Review: White Ward – Love Exchange Failure

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Let’s get this out of the way: White Ward has made one of the best records I’ve heard this year. It encapsulates everything that makes a record great. Dynamic songwriting? Check. Transportive atmospheres? Check. Thematic cohesion? Creative and exciting? A bunch of talented musicians playing in total control at the top of their game? Check. Check. Fucking check.

Now for the background stuff. If you aren’t familiar with White Ward, they’re a four-piece outfit hailing from Odessa, Ukraine. Beginning in 2012, White Ward started life as a good post-black metal band, releasing a couple demos, a pair of EPs, and a three-way split. They showed a knack for mastering the common post-black metal tropes of building tension, quiet-loud/fast-slow contrasts, and high-register, reverbed tremolos shimmering above it all. It was nothing you hadn’t heard before, but it was executed very well and showed tremendous promise if they could translate quality musicianship into an identity, a Sound™.

White Ward delivered on that promise with their first full-length album, Futility Report, in 2017. They supplemented their post-black base with a unique mishmash of prog and jazz with a dollop here and there of death metal, electronica, doom, and hardcore. But the ultimate enhancement was a saxophone. Gorgeous, gorgeous saxophone. Whether featured or harmonized with the guitar work, the sax added a puzzle piece that completed the picture. It landed as Number 4 on Joaquin Stick’s 2017 AotY list who remarked “There’s absolutely no stagnation through the entire 40 minutes, every single experiment works, and I am in love with the overall tone.” Same, man. Same.

Now with follow-up album, Love Exchange Failure, White Ward takes what they started on Futility Report and brings it to a new level. Where Futility Report felt like a collection of excellent short stories, Love Exchange Failure is like a novel. The expression from start to finish is a complete musical narrative of a cityscape drenched in hardboiled noir. The streets are always wet and shine with streetlight. Smoke plumes in every alleyway. Crime is rampant.

And White Ward are here to make you see it all with exquisite detail from the opening title track. Police sirens wail in the background in conjunction with a sullen piano motif. Slowly, brushed drums and breathy sax come into view while the repeated piano becomes more and more insistent. The haunting tension can no longer hold. Ringing guitar breaks through and crashes into a tight drum fill while vocals fire off four bursts into the night. Then chaos. It’s a breathtaking start and a defining tone for the album.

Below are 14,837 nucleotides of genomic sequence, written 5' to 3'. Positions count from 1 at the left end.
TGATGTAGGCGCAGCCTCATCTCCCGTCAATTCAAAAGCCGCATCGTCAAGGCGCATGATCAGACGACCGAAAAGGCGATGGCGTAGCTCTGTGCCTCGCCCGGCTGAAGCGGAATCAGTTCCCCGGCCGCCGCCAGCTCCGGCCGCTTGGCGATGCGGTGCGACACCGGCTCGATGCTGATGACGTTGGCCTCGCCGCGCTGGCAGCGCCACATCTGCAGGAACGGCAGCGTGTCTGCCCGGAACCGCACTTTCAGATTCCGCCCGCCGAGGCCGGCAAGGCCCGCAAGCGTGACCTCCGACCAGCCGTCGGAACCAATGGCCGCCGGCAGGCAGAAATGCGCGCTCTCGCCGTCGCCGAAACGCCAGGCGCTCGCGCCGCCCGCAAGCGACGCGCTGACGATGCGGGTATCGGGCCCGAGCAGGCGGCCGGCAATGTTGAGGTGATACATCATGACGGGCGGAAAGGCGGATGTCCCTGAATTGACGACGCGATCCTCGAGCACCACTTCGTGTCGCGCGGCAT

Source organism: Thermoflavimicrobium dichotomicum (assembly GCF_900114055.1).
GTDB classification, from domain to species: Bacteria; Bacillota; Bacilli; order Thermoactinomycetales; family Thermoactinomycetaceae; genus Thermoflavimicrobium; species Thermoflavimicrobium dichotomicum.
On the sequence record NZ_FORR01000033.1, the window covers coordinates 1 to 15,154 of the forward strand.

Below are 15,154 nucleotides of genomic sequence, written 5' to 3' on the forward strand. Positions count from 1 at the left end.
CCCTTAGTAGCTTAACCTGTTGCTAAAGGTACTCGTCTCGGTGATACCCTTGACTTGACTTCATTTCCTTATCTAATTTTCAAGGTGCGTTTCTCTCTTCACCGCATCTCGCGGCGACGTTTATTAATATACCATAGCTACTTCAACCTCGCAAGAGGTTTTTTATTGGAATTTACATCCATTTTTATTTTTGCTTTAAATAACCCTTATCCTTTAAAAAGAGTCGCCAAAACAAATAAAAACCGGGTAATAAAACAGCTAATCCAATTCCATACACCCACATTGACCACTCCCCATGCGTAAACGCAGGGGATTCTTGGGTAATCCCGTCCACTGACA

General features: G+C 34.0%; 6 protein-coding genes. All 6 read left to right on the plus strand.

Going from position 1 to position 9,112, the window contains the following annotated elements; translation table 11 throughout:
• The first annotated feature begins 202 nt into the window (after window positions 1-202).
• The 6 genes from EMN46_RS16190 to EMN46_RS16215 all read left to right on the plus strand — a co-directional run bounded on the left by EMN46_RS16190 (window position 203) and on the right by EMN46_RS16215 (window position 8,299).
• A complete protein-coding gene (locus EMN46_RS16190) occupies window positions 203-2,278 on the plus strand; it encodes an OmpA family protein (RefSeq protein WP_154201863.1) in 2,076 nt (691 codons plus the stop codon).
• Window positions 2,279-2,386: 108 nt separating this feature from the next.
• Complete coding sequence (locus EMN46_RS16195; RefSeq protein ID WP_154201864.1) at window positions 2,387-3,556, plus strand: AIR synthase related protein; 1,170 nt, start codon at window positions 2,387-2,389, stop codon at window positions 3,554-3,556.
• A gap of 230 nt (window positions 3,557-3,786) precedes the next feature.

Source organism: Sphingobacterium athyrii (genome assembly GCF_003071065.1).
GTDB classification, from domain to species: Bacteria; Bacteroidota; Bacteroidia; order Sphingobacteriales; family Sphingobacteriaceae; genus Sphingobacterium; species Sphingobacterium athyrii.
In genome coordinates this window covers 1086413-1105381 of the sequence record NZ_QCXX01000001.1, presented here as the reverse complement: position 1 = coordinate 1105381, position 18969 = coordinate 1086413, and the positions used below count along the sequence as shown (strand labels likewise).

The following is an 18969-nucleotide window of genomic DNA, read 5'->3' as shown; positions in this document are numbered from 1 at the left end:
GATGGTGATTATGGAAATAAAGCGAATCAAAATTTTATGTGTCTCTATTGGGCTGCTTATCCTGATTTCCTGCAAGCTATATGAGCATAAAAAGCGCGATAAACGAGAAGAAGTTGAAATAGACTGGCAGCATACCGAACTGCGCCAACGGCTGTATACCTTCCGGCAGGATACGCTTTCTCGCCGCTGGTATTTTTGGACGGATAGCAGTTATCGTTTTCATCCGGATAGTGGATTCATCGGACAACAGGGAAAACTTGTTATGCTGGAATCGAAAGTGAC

Very good records have many moments like this, passages of immensity, feelings of dramatic significance. Great albums develop those passages throughout their length and build on them piece by piece to fashion meticulous settings of sound. Love Exchange Failure is a great album. The music rolls from moment to moment, coming in waves of time changes, varying urgencies, and fluctuating arrangements. While much of post-metal relies on relieving tension through uplifting climaxes to cap off a track, White Ward songs constantly ebb and flow with a sense of general unease permeating throughout. There is never a completely safe place as each door opens to some new corruption.

The pacing of the album matches the swelling internal logic of each track. Love Exchange Failure tells its story through five epic-length, gritty chapters interspersed with degraded piano, feedback-drenched and distorted vocal interludes, and a beautiful loungy piano- and bass-driven jazz track with captivating female cleans. The album flow reveals a different aspect of, and acts within, the narrative. The aforementioned back alleys of the opening title track, the yearning desperation of “Poisonous Flowers of Violence,” the isolating urban alienation of “Dead Heart Confession,” a descent into madness with the “Shelter” interlude, the false calm exploding to rage in “No Cure for Pain,” the smoke-filled lounge of “Surfaces and Depths,” and final act “Uncanny Delusions” surveys the entire scene and renders judgment. The album fits prog in the traditional sense of the word—not the self-indulgent wankery, but in how the album and songs progress.

I anticipate a few complaints about this record so I’ll address them here. Some may not think sax in metal is a good thing. I assure you, the sax (and piano) accompaniments are essential and well-considered elements providing definition, texture, and mood to each vignette. They offer everything from contemplative narration to wailing excess, to mournful dirges. If more albums integrated saxophone like this, there would be less controversy about its place in metal. Others may dislike the idea of interludes. I do, too. But these interludes are a part of the whole. They provide setting and necessary detail for the story. Still others may balk at song lengths (4 songs over 10 minutes and no song under 5). The dynamic and creative songwriting easily carries the weight of over an hour of music without wasting a note.

Love Exchange Failure succeeds at everything it sets out to do. It is a genre-defying masterwork flowing from the evident sweat and skill of White Ward’s members. I hope to listen to it for years to come and I hope you do, too. Apologies to the band for not giving this a 5/5. I don’t feel comfortable with a perfect rating without a lot more time. But just know that for now, you’re as close as it gets.

4.5/5 Flaming Toilets ov Hell

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